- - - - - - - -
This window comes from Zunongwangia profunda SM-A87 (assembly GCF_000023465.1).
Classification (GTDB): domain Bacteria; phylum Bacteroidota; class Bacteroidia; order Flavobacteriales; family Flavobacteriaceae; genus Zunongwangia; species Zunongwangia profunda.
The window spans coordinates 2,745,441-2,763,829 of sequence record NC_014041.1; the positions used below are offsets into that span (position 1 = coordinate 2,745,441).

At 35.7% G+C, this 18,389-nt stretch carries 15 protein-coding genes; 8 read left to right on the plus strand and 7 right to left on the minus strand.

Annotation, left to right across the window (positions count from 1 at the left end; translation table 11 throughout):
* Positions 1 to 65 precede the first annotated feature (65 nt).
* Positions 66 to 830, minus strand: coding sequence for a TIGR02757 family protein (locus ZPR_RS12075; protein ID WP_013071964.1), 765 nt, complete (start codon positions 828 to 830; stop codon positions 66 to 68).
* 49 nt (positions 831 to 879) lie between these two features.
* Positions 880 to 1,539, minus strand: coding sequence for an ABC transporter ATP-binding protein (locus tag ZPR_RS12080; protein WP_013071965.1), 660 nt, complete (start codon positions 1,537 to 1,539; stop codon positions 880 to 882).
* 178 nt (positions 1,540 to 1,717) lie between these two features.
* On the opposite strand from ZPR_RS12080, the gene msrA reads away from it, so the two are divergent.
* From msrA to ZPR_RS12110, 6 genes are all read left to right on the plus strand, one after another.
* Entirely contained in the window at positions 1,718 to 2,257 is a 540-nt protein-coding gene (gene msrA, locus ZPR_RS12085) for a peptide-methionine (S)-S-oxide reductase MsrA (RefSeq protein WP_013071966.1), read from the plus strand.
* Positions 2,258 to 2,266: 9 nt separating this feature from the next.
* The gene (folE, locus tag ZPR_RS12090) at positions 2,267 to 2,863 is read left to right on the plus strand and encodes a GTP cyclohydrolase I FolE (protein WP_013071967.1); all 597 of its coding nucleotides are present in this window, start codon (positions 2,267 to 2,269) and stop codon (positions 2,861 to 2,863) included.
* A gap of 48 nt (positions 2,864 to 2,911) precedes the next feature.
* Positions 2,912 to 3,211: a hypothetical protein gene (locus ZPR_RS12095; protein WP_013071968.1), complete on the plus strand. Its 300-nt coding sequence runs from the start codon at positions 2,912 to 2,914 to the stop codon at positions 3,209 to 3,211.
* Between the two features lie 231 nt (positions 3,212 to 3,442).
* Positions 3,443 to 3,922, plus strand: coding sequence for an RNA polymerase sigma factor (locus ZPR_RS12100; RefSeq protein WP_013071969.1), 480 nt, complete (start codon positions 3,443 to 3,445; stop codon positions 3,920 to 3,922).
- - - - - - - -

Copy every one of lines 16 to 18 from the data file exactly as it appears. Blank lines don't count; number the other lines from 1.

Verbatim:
* A gap of 48 nt (positions 2,864 to 2,911) precedes the next feature.
* Positions 2,912 to 3,211: a hypothetical protein gene (locus ZPR_RS12095; protein WP_013071968.1), complete on the plus strand. Its 300-nt coding sequence runs from the start codon at positions 2,912 to 2,914 to the stop codon at positions 3,209 to 3,211.
* Between the two features lie 231 nt (positions 3,212 to 3,442).